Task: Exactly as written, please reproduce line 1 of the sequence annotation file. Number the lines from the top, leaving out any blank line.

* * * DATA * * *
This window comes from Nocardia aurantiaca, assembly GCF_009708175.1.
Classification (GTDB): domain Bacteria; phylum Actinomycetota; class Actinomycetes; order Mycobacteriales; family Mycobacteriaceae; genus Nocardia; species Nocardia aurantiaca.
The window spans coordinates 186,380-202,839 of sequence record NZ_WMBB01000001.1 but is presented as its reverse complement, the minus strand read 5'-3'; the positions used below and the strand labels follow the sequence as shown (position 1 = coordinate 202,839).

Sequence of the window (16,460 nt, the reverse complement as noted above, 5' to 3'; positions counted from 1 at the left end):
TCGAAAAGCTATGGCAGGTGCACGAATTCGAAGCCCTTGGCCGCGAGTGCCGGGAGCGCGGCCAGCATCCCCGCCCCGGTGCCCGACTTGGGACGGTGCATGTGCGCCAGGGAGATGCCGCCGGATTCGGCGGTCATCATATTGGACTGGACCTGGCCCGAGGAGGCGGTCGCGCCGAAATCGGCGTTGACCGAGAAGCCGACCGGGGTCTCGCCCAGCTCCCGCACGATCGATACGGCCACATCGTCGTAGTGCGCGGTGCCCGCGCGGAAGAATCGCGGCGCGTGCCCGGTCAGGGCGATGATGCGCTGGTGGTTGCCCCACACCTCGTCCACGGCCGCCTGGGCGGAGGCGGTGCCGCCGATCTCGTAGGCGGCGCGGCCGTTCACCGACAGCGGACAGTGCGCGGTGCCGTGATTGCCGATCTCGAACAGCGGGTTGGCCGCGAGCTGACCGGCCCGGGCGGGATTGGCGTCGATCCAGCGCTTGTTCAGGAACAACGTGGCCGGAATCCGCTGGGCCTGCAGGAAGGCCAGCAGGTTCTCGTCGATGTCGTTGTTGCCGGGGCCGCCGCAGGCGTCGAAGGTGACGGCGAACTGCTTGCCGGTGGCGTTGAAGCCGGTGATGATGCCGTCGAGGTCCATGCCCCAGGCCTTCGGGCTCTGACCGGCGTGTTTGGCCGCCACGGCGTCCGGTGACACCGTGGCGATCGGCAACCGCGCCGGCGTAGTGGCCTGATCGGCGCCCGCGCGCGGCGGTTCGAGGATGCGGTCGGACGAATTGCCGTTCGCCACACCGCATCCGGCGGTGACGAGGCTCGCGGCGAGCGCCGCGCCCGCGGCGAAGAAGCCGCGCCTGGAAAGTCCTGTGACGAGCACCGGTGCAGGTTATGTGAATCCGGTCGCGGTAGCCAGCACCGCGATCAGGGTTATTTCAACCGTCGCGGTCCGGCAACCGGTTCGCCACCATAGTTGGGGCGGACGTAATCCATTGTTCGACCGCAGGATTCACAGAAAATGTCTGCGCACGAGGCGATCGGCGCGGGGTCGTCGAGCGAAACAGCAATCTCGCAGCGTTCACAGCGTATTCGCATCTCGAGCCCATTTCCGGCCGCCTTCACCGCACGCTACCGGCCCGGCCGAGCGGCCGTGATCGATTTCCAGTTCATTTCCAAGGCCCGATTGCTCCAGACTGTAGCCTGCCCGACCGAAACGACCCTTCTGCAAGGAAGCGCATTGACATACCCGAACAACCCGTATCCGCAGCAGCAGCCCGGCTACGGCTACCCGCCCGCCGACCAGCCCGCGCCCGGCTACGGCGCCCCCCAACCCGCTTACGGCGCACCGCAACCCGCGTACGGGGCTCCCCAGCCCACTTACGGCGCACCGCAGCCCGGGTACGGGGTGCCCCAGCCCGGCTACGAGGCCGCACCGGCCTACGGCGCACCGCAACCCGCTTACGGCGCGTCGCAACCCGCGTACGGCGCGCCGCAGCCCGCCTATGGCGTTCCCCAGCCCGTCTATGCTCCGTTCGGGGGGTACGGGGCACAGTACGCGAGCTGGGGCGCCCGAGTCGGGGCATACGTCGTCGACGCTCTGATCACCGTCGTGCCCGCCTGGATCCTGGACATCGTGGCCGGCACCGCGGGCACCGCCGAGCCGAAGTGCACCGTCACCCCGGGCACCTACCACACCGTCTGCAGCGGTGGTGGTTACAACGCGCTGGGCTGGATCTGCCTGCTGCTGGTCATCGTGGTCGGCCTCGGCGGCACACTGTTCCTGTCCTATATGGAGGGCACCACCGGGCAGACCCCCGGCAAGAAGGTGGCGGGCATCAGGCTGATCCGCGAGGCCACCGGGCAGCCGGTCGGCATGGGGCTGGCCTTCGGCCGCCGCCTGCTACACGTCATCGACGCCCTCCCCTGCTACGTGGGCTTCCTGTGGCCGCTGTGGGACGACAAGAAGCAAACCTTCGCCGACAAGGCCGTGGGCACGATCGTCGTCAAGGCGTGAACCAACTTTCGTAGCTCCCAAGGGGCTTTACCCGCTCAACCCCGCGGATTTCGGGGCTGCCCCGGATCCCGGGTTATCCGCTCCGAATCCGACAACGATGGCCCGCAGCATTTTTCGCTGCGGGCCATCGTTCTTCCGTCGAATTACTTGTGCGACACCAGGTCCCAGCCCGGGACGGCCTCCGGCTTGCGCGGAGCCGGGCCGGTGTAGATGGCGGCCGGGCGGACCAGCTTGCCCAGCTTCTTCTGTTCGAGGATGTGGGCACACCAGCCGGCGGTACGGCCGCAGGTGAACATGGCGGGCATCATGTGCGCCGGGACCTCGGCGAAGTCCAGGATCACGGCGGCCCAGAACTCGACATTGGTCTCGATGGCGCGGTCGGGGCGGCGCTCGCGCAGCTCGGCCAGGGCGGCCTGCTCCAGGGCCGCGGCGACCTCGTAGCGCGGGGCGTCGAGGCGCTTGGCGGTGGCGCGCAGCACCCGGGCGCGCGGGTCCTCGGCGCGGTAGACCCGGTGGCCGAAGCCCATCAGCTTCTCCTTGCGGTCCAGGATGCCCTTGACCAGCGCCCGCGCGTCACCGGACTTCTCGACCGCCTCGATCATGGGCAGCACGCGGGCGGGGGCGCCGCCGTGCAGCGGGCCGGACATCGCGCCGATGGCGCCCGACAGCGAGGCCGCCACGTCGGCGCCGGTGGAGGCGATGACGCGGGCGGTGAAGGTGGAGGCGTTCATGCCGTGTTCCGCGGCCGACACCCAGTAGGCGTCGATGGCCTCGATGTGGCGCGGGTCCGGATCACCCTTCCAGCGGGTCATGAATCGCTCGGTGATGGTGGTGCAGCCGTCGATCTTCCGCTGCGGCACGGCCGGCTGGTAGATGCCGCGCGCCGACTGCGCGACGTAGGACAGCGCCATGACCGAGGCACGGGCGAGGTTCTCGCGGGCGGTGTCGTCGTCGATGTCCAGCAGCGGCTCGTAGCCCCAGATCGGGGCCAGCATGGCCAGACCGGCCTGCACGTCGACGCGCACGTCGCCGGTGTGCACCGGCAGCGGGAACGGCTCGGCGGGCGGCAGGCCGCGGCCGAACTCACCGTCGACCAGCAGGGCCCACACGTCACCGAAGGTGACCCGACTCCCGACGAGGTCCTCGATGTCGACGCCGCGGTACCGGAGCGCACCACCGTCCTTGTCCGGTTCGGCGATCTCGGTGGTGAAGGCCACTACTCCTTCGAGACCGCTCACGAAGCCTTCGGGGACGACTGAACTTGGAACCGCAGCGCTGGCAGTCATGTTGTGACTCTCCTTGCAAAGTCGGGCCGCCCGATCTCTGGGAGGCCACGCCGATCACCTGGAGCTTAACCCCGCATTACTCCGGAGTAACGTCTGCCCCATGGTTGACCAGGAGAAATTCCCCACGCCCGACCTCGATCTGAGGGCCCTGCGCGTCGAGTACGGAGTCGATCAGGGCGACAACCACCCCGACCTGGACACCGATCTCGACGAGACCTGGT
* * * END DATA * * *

This window comes from Nocardia aurantiaca, assembly GCF_009708175.1.